Deep Brain Stimulation Surgery for Essential Tremor in a Patient with Type A Hemophilia

Ryan Palsma, Nicholas Gravbrot, Robert Bina, Manas Agastya, Willard S. Kasoff

Research output: Contribution to journalArticlepeer-review

3 Scopus citations


Background: Hemophilia is generally considered a contraindication to deep brain stimulation (DBS) and other elective intracranial surgery because of the elevated risk of perioperative hemorrhage. Two prior case reports have suggested, however, that DBS may be safe in patients with hemophilia who undergo appropriate factor replacement. Here, we describe a third case of DBS surgery for medically refractory essential tremor (ET) in a patient with hemophilia A. Case Description: A 68-year-old right-handed man with mild hemophilia A presented for a 10-year history of bilateral (right greater than left), medically refractory ET. The patient was considered an appropriate candidate for DBS by a multidisciplinary movement disorders conference, and hematology consultation was obtained. Baseline preoperative laboratory results showed a quantitative factor VIII (FVIII) level of 38%. Perioperative management consisted of daily intravenous bolus doses of recombinant FVIII from the morning of surgery to postoperative day 10. The patient underwent uncomplicated unilateral DBS placement in the left ventralis intermedius thalamus. Intra- and postoperative imaging showed no hemorrhage. His postoperative course was uncomplicated except for a single self-limited episode of hematuria requiring no intervention. Conclusions: DBS placement for ET may be safe in patients with coexisting hemophilia A if appropriate FVIII replacement is given, which may be delivered as bolus infusions rather than continuous infusion.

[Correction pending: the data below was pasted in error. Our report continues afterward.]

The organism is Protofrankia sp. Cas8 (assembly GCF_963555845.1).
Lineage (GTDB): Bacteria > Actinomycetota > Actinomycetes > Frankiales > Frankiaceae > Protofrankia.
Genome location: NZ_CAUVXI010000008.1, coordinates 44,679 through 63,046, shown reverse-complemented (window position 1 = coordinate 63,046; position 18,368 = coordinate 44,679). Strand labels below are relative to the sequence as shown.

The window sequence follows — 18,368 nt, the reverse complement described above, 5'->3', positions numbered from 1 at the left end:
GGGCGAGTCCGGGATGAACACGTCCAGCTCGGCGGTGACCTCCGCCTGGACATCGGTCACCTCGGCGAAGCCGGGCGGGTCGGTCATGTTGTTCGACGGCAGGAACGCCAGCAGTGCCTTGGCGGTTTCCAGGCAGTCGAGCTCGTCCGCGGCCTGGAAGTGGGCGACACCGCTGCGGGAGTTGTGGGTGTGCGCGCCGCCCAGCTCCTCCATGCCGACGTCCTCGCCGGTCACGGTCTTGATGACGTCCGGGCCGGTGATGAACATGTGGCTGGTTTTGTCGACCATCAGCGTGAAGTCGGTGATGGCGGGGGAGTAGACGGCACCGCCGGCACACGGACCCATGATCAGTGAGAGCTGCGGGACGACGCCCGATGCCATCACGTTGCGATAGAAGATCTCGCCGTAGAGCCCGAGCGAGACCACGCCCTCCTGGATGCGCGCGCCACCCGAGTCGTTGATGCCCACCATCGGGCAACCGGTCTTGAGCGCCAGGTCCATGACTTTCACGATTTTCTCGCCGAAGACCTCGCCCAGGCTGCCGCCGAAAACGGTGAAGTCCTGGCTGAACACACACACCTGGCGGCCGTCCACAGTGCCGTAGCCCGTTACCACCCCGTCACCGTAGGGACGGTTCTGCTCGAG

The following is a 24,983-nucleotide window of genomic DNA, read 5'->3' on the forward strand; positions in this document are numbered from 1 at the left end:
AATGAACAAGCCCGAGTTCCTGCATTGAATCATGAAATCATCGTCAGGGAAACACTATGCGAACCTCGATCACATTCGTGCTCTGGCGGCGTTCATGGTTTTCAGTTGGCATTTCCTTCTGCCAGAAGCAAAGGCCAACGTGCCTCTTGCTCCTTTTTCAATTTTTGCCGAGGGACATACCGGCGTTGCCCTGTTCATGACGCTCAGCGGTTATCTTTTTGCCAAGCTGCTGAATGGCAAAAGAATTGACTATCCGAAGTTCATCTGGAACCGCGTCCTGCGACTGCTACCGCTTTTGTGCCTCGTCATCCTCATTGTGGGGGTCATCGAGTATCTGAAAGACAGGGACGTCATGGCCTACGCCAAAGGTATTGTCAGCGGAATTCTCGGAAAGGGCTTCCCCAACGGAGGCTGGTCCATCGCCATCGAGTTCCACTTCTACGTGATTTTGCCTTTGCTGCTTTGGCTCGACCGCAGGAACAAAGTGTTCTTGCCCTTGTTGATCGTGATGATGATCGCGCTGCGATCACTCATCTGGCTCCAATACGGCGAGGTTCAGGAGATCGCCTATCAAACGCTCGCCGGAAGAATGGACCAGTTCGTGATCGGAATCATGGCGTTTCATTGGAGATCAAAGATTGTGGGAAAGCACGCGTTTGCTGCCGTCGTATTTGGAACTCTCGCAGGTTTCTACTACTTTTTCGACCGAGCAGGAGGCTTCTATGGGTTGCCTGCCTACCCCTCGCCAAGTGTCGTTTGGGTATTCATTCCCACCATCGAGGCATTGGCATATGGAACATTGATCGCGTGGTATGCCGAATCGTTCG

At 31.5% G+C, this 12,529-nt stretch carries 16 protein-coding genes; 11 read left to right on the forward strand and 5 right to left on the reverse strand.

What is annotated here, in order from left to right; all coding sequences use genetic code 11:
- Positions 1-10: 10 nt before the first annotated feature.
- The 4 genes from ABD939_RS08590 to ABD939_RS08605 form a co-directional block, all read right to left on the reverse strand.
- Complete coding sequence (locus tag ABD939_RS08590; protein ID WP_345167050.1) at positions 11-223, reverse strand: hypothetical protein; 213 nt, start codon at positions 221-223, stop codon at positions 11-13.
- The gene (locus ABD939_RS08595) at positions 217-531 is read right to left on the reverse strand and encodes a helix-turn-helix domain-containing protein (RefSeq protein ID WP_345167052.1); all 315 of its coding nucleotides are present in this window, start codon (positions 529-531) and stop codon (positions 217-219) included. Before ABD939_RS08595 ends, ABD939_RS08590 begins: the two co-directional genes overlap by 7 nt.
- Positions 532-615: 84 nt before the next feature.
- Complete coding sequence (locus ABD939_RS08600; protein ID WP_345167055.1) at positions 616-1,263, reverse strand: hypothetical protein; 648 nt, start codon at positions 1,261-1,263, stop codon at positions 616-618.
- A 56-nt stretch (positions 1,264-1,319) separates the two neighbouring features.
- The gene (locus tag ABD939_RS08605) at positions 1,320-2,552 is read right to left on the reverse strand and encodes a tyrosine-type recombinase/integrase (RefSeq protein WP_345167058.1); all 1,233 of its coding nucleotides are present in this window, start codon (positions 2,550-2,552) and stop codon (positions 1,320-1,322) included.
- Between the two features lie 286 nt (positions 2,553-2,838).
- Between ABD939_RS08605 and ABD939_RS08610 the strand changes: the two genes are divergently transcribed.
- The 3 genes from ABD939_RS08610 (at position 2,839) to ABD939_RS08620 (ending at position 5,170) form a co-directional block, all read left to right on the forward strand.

Original languageEnglish (US)
Pages (from-to)158-162
Number of pages5
JournalWorld neurosurgery
StatePublished - Jul 2020


  • Deep brain stimulation
  • Essential tremor
  • Hemophilia

ASJC Scopus subject areas

  • Surgery
  • Clinical Neurology


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